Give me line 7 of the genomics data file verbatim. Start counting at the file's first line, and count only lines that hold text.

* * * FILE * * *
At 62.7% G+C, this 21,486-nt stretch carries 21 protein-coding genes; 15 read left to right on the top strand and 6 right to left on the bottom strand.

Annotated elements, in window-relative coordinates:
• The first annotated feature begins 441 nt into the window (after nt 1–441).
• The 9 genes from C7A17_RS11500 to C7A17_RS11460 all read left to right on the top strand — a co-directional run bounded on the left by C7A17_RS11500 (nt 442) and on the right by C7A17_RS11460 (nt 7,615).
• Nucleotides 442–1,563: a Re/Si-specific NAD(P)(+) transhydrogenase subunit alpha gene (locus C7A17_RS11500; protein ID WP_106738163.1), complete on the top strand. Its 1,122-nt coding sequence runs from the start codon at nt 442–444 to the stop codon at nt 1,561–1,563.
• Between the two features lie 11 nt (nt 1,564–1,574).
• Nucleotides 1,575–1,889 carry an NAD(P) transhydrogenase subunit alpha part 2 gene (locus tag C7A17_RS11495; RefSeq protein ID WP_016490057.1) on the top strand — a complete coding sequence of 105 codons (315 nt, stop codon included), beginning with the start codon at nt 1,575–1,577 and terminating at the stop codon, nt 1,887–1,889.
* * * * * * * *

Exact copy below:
• Nucleotides 1,575–1,889 carry an NAD(P) transhydrogenase subunit alpha part 2 gene (locus tag C7A17_RS11495; RefSeq protein ID WP_016490057.1) on the top strand — a complete coding sequence of 105 codons (315 nt, stop codon included), beginning with the start codon at nt 1,575–1,577 and terminating at the stop codon, nt 1,887–1,889.